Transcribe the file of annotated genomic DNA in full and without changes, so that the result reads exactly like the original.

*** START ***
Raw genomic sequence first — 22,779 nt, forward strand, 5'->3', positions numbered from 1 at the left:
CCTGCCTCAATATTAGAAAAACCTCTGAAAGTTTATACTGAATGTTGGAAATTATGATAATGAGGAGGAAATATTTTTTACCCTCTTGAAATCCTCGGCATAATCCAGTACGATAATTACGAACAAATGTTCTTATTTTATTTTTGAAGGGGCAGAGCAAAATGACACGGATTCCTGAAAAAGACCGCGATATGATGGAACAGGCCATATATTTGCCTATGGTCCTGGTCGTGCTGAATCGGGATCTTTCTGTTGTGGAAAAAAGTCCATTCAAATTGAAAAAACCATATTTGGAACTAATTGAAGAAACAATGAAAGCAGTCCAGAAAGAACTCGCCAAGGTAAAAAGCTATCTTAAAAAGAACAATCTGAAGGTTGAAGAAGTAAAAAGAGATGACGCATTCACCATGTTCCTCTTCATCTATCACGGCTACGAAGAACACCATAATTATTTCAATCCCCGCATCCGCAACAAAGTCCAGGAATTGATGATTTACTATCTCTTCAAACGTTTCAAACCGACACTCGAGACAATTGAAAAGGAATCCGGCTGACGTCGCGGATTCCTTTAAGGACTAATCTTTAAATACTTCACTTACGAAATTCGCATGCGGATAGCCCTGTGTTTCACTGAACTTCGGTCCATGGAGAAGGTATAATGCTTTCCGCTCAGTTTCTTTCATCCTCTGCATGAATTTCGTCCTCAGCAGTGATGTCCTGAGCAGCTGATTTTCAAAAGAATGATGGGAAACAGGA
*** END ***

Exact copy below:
Raw genomic sequence first — 22,779 nt, forward strand, 5'->3', positions numbered from 1 at the left:
CCTGCCTCAATATTAGAAAAACCTCTGAAAGTTTATACTGAATGTTGGAAATTATGATAATGAGGAGGAAATATTTTTTACCCTCTTGAAATCCTCGGCATAATCCAGTACGATAATTACGAACAAATGTTCTTATTTTATTTTTGAAGGGGCAGAGCAAAATGACACGGATTCCTGAAAAAGACCGCGATATGATGGAACAGGCCATATATTTGCCTATGGTCCTGGTCGTGCTGAATCGGGATCTTTCTGTTGTGGAAAAAAGTCCATTCAAATTGAAAAAACCATATTTGGAACTAATTGAAGAAACAATGAAAGCAGTCCAGAAAGAACTCGCCAAGGTAAAAAGCTATCTTAAAAAGAACAATCTGAAGGTTGAAGAAGTAAAAAGAGATGACGCATTCACCATGTTCCTCTTCATCTATCACGGCTACGAAGAACACCATAATTATTTCAATCCCCGCATCCGCAACAAAGTCCAGGAATTGATGATTTACTATCTCTTCAAACGTTTCAAACCGACACTCGAGACAATTGAAAAGGAATCCGGCTGACGTCGCGGATTCCTTTAAGGACTAATCTTTAAATACTTCACTTACGAAATTCGCATGCGGATAGCCCTGTGTTTCACTGAACTTCGGTCCATGGAGAAGGTATAATGCTTTCCGCTCAGTTTCTTTCATCCTCTGCATGAATTTCGTCCTCAGCAGTGATGTCCTGAGCAGCTGATTTTCAAAAGAATGATGGGAAACAGGA